It was fun to be making crap up as I went along, even if some of it didn't quite hit the mark. It was even nicer to be able to have a drink with other comedians after the show.
It's also been a while since I've got the late tube home in London, often an unpleasant and frightening experience, as leary drunks swear and bicker and sometimes fight. I had been given one of the little rabbit decorations as a memento and he sat on the seat next to me, which already made things a little surreal.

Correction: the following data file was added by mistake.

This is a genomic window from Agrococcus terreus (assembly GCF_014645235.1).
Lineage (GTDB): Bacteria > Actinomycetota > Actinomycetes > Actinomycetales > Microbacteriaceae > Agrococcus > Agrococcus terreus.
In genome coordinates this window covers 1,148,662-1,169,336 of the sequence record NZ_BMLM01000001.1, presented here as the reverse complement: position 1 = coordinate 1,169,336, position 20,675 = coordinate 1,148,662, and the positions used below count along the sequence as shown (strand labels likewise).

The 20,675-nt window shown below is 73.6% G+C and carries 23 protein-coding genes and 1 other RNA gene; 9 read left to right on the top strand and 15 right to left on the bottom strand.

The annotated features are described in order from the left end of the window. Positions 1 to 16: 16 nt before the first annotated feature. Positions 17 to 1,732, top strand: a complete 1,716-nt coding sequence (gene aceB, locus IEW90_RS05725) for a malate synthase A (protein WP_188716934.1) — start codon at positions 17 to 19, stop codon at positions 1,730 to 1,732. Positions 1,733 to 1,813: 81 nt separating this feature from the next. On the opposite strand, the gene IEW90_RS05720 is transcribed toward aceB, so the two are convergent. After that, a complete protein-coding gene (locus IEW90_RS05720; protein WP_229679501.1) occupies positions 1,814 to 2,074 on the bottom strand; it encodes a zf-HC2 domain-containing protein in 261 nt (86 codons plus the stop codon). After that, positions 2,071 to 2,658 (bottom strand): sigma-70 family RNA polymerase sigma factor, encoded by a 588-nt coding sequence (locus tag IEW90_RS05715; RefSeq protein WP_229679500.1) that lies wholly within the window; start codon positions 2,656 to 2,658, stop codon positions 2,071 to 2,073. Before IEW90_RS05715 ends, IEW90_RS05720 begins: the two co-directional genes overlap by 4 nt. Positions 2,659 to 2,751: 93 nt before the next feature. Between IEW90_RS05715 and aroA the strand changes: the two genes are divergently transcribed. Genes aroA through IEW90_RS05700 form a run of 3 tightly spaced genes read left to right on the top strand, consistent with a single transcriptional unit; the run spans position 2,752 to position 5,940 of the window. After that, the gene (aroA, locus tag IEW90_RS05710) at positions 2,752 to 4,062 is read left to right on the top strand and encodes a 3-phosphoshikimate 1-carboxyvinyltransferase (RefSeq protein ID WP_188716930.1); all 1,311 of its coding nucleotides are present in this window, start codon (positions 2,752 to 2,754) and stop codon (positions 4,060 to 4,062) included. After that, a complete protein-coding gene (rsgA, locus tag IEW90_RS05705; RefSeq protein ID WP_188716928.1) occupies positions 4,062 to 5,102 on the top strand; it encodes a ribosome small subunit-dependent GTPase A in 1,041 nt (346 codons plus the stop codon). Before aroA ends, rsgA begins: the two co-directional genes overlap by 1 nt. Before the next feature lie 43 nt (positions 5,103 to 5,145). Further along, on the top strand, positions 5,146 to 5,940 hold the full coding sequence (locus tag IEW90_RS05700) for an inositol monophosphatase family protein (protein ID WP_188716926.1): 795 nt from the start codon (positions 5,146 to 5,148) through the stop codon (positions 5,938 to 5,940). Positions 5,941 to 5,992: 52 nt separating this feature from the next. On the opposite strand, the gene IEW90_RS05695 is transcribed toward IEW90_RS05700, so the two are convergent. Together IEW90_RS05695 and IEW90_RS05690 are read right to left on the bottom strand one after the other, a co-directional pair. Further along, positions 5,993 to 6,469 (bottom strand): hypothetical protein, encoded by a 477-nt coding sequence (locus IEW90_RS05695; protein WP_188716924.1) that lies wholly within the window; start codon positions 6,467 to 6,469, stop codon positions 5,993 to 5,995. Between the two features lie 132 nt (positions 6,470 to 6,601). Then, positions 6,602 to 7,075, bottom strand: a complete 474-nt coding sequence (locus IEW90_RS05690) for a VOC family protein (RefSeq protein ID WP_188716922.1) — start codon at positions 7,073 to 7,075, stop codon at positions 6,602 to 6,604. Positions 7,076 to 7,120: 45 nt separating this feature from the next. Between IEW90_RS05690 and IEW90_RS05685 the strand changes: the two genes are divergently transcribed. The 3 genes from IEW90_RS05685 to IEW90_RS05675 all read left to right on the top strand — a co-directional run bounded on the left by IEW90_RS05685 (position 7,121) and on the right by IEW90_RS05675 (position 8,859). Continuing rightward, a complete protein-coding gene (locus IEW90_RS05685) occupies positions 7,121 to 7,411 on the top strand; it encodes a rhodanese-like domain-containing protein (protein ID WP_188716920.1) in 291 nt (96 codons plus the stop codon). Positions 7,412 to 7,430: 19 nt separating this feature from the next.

But contrary to expectations there was a lovely atmosphere in the carriage I got into. Two guys and a girl were chatting and laughing and being quite cheeky, but including strangers in their conversation. People were joining in and being sociable and laughing along rather than sitting, looking at their feet, worrying that they might be stabbed. A man on his own who looked quite meek and who I guessed might live on his own was delighted to be included in this moment. I think it made his day to have a laugh with some strangers. The group realised they had missed their stop at Holborn cos they were having too much fun, but the girl said it was OK as they could get a bus from Ealing. A young man next to them pulled a face, wondering where they were going and how they could be aiming in seemingly such different directions, and everyone laughed again at this piss taking between people who had never met. It made me think that maybe there was a chance for humanity, maybe we could just get on. It made me want to make it illegal to be a dick on public transport and to have any people who were threatening or odd or selfish in such situations sent to prison for life, or maybe even executed, because when nice people are allowed to interact with each other the world is a fine place. But when arseholes start trying to look for trouble they destroy something beautiful and magical and that, I believe should be a capital offence. Everyone should be nice to each other and be forced to be nice to each other by the constant threat that they can be summarily executed if they step out of line. That's the way to bring peace and joy to this world.